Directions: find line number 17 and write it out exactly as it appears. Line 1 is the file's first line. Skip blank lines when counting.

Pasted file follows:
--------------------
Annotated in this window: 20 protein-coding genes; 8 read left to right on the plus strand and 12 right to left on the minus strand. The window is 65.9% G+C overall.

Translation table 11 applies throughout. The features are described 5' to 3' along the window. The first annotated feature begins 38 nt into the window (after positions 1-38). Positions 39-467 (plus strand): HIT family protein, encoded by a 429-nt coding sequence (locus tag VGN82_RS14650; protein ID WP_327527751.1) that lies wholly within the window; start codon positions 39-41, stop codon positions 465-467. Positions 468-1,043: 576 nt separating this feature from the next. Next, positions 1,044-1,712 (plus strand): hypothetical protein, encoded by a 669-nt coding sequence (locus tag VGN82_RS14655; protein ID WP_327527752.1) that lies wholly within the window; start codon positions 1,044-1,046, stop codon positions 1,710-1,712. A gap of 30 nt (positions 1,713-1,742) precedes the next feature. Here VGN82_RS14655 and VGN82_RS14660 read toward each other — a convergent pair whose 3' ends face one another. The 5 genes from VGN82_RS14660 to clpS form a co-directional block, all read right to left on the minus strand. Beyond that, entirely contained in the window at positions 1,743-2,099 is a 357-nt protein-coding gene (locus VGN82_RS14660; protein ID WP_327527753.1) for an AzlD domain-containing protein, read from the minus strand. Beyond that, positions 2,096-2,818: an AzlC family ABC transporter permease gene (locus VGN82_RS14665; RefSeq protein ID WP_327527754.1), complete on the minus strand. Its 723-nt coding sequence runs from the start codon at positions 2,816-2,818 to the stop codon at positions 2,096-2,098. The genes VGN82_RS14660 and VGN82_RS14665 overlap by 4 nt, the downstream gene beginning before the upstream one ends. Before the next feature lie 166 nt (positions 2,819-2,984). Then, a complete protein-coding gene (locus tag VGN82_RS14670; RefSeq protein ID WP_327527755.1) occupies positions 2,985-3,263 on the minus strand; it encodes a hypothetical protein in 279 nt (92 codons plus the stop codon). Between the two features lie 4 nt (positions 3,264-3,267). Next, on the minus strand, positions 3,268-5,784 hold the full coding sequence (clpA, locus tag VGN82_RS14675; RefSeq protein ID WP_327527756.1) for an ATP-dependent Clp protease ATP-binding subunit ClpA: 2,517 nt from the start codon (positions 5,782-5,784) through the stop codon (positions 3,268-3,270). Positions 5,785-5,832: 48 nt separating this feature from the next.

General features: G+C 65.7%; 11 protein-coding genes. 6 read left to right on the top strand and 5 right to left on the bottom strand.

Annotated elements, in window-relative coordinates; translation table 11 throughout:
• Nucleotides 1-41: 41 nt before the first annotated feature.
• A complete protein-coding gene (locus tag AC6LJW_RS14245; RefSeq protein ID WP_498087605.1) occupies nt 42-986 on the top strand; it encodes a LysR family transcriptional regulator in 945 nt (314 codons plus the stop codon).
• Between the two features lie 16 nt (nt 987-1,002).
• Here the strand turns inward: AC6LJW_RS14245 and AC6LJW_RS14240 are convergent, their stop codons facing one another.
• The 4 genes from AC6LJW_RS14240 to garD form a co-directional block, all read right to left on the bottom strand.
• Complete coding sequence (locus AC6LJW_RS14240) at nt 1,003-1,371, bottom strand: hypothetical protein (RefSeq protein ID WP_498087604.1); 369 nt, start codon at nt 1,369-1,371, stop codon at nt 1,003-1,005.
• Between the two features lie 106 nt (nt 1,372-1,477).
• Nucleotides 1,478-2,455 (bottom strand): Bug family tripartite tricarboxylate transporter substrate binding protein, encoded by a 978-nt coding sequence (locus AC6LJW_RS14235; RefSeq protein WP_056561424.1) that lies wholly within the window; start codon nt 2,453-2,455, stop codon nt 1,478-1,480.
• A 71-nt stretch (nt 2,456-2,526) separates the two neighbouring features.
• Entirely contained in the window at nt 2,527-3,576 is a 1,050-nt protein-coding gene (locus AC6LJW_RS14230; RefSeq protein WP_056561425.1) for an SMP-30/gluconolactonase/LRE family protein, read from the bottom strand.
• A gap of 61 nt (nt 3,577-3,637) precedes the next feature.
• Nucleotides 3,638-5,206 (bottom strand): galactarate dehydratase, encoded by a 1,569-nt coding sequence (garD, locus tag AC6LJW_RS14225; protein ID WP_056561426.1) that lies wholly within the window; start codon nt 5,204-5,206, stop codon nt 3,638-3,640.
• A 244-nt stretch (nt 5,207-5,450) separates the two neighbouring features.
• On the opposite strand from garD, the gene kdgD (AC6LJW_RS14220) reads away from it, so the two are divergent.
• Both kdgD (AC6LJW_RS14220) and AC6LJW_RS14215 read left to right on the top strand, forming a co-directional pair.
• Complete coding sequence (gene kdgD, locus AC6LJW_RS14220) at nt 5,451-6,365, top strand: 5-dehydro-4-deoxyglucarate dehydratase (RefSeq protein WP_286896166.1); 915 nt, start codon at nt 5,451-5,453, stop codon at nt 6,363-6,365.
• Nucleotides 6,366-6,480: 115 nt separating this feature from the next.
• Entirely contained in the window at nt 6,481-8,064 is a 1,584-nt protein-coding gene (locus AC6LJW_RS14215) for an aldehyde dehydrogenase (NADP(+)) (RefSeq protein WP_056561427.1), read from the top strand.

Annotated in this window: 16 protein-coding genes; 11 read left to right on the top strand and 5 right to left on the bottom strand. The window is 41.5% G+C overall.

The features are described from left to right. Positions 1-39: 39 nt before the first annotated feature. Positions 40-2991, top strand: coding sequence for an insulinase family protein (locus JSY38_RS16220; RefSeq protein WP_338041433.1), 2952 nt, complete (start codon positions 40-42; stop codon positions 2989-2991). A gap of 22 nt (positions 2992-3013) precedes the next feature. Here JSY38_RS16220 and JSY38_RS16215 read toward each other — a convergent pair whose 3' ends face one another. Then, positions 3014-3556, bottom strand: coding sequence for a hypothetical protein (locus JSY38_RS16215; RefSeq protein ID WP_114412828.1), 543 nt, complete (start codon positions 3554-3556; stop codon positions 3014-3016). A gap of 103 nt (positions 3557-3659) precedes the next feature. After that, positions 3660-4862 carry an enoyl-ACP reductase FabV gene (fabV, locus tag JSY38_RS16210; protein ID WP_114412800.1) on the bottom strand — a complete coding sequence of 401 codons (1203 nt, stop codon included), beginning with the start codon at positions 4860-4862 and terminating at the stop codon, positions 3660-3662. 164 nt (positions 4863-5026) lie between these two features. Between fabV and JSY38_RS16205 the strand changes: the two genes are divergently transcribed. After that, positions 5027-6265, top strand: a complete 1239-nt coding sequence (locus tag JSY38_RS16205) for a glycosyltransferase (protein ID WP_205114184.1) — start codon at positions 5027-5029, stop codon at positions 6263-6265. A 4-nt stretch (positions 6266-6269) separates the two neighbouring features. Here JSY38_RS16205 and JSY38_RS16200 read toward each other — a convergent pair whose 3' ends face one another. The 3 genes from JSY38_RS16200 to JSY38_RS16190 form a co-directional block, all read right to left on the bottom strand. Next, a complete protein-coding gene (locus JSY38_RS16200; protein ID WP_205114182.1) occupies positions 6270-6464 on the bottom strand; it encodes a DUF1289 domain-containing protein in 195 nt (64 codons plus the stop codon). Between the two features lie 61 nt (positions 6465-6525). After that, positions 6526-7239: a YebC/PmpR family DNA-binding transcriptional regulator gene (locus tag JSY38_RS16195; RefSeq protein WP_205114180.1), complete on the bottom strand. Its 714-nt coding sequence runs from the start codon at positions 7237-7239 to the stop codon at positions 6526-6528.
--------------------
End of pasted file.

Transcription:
• A 244-nt stretch (nt 5,207-5,450) separates the two neighbouring features.